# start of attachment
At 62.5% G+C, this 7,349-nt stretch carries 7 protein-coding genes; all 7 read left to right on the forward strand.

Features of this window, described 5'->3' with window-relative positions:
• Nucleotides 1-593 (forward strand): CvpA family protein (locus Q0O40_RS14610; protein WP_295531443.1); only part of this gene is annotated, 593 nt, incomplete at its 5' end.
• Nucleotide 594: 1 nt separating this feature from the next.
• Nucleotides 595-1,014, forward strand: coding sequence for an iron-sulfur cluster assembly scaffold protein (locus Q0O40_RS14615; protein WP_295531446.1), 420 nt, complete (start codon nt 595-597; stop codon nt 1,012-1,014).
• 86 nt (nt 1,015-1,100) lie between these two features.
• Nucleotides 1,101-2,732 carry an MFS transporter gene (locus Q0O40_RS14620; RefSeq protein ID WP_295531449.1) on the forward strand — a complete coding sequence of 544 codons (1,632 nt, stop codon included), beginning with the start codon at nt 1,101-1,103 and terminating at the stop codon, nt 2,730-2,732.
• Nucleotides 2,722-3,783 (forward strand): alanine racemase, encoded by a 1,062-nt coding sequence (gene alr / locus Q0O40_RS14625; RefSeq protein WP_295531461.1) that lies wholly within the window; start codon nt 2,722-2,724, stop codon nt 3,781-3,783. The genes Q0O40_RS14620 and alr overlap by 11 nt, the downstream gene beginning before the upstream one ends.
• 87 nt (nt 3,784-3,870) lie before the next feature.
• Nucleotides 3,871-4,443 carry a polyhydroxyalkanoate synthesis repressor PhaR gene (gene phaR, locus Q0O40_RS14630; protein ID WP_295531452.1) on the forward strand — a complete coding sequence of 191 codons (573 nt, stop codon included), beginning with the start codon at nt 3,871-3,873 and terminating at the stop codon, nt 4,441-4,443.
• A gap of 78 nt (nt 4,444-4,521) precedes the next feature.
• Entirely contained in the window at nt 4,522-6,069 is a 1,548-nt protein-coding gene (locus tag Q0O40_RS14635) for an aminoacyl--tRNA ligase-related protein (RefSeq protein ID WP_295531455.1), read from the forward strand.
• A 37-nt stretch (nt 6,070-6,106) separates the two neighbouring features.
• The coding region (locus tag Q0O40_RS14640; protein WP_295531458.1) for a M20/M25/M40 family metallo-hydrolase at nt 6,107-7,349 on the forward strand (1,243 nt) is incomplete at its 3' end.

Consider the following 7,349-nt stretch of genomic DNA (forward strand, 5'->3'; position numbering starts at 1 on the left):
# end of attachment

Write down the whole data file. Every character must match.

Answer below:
At 62.5% G+C, this 7,349-nt stretch carries 7 protein-coding genes; all 7 read left to right on the forward strand.

Features of this window, described 5'->3' with window-relative positions:
• Nucleotides 1-593 (forward strand): CvpA family protein (locus Q0O40_RS14610; protein WP_295531443.1); only part of this gene is annotated, 593 nt, incomplete at its 5' end.
• Nucleotide 594: 1 nt separating this feature from the next.
• Nucleotides 595-1,014, forward strand: coding sequence for an iron-sulfur cluster assembly scaffold protein (locus Q0O40_RS14615; protein WP_295531446.1), 420 nt, complete (start codon nt 595-597; stop codon nt 1,012-1,014).
• 86 nt (nt 1,015-1,100) lie between these two features.
• Nucleotides 1,101-2,732 carry an MFS transporter gene (locus Q0O40_RS14620; RefSeq protein ID WP_295531449.1) on the forward strand — a complete coding sequence of 544 codons (1,632 nt, stop codon included), beginning with the start codon at nt 1,101-1,103 and terminating at the stop codon, nt 2,730-2,732.
• Nucleotides 2,722-3,783 (forward strand): alanine racemase, encoded by a 1,062-nt coding sequence (gene alr / locus Q0O40_RS14625; RefSeq protein WP_295531461.1) that lies wholly within the window; start codon nt 2,722-2,724, stop codon nt 3,781-3,783. The genes Q0O40_RS14620 and alr overlap by 11 nt, the downstream gene beginning before the upstream one ends.
• 87 nt (nt 3,784-3,870) lie before the next feature.
• Nucleotides 3,871-4,443 carry a polyhydroxyalkanoate synthesis repressor PhaR gene (gene phaR, locus Q0O40_RS14630; protein ID WP_295531452.1) on the forward strand — a complete coding sequence of 191 codons (573 nt, stop codon included), beginning with the start codon at nt 3,871-3,873 and terminating at the stop codon, nt 4,441-4,443.
• A gap of 78 nt (nt 4,444-4,521) precedes the next feature.
• Entirely contained in the window at nt 4,522-6,069 is a 1,548-nt protein-coding gene (locus tag Q0O40_RS14635) for an aminoacyl--tRNA ligase-related protein (RefSeq protein ID WP_295531455.1), read from the forward strand.
• A 37-nt stretch (nt 6,070-6,106) separates the two neighbouring features.
• The coding region (locus tag Q0O40_RS14640; protein WP_295531458.1) for a M20/M25/M40 family metallo-hydrolase at nt 6,107-7,349 on the forward strand (1,243 nt) is incomplete at its 3' end.

Consider the following 7,349-nt stretch of genomic DNA (forward strand, 5'->3'; position numbering starts at 1 on the left):